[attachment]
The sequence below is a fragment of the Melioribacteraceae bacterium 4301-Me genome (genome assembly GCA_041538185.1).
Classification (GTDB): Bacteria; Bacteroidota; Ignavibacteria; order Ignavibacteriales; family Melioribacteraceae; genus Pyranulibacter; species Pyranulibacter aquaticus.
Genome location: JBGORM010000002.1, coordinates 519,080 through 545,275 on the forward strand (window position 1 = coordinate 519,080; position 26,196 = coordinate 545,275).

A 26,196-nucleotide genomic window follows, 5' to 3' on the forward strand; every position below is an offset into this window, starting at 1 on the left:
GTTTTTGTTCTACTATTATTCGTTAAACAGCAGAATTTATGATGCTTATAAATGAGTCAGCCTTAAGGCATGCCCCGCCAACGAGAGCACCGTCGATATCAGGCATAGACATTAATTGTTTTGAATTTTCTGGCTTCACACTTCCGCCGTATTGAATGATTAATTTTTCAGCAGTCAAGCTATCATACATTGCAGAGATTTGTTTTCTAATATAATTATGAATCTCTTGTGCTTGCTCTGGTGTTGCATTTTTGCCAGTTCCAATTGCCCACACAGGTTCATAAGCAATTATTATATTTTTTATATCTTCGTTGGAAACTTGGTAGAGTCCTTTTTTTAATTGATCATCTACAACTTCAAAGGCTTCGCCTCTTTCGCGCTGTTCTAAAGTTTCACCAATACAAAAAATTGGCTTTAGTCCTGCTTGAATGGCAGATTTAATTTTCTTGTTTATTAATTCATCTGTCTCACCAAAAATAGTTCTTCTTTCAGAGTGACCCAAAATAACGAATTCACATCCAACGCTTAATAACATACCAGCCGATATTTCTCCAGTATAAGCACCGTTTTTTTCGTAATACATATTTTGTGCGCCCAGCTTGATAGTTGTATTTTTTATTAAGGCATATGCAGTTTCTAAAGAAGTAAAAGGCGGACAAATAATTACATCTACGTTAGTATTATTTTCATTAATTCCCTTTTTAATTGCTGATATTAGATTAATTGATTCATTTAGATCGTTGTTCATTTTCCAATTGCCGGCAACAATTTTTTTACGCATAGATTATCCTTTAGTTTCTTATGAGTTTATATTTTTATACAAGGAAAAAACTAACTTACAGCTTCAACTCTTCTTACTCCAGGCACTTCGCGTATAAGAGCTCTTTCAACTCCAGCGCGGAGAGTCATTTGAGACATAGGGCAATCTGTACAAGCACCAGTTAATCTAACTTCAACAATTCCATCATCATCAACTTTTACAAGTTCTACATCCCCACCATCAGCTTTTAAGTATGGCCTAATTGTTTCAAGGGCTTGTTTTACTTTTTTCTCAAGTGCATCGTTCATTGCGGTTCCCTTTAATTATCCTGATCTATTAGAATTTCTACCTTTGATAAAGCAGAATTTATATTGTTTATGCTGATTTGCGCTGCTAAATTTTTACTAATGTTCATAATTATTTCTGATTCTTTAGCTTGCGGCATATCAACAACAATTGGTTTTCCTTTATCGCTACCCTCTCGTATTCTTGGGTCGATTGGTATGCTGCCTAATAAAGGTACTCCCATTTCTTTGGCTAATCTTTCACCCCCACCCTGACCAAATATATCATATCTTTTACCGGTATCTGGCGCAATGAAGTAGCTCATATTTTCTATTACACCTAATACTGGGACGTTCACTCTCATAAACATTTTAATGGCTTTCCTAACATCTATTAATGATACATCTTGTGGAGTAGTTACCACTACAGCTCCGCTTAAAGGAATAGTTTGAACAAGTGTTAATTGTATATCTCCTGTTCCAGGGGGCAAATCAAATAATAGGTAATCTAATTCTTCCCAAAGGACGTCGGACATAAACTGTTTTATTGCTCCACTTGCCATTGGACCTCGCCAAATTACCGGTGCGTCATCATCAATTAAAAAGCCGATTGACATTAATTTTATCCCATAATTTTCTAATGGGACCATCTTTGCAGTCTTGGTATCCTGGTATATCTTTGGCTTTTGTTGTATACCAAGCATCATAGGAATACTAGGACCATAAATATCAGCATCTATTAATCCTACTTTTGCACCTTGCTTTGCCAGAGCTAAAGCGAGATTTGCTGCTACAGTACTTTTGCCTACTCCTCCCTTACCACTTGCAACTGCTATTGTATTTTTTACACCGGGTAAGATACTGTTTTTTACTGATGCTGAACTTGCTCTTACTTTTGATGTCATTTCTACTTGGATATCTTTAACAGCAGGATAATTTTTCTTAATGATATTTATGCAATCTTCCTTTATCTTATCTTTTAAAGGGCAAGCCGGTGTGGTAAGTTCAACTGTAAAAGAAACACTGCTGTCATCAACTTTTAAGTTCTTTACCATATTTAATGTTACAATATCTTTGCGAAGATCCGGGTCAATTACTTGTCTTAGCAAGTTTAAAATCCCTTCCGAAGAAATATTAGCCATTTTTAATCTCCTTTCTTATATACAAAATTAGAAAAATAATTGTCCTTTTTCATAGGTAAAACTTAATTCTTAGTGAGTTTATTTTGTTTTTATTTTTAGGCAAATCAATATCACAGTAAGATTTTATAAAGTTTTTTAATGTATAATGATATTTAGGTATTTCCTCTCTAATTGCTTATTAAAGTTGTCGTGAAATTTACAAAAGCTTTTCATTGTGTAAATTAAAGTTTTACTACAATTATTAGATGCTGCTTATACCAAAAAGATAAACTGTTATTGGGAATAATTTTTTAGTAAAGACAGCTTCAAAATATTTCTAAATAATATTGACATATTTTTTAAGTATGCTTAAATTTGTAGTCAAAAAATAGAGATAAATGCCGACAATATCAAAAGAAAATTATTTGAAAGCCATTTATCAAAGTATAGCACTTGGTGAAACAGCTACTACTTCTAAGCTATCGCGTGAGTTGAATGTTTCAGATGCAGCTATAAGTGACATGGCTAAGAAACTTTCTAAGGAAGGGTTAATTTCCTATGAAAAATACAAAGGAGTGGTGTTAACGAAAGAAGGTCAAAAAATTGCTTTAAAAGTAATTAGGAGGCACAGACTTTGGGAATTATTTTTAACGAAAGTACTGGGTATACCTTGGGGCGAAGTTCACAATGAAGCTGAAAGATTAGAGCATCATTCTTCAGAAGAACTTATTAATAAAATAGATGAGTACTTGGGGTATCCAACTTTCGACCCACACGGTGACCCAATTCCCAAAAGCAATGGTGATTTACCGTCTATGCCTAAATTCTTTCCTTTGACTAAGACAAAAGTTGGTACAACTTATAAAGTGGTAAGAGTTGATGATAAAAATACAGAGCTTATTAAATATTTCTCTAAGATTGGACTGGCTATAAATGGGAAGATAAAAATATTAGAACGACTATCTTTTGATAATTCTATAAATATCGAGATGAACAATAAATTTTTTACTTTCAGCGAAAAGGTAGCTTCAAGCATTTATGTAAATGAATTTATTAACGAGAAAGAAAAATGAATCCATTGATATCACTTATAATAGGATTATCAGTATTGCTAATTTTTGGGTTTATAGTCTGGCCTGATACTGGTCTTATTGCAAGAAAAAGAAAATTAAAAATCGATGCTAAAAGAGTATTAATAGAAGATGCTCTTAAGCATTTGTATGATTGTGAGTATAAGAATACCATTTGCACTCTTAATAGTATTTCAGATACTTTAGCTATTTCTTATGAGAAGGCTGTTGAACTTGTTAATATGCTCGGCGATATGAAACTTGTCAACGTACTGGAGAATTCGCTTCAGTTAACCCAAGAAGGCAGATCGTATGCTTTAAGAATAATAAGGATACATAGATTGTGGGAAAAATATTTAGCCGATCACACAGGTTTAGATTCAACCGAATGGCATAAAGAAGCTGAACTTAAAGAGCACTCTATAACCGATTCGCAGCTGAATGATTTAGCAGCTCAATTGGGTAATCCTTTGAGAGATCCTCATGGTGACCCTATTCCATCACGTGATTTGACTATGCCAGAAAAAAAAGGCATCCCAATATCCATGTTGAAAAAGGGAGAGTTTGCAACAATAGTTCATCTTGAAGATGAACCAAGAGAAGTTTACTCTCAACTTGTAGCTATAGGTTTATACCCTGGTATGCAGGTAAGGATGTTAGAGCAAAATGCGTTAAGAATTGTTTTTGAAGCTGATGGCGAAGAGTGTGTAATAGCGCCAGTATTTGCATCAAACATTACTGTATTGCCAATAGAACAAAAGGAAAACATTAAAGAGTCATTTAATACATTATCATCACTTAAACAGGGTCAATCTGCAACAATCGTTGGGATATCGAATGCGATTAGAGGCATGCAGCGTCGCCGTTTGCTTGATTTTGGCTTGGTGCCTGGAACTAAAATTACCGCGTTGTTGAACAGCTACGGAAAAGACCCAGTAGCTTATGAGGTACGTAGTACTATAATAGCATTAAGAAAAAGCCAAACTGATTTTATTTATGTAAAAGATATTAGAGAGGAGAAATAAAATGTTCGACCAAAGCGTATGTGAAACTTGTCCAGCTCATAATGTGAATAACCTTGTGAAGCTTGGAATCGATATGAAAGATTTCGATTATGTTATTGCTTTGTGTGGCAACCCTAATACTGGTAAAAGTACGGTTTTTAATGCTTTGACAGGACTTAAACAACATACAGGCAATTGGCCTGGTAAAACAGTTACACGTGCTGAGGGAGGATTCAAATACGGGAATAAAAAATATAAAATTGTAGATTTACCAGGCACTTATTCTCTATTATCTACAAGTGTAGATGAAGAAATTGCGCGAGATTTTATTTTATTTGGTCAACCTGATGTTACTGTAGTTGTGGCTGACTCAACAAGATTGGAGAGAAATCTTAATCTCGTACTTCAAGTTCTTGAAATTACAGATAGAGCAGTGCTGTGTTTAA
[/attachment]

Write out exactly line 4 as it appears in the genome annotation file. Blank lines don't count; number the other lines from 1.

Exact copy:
A 26,196-nucleotide genomic window follows, 5' to 3' on the forward strand; every position below is an offset into this window, starting at 1 on the left: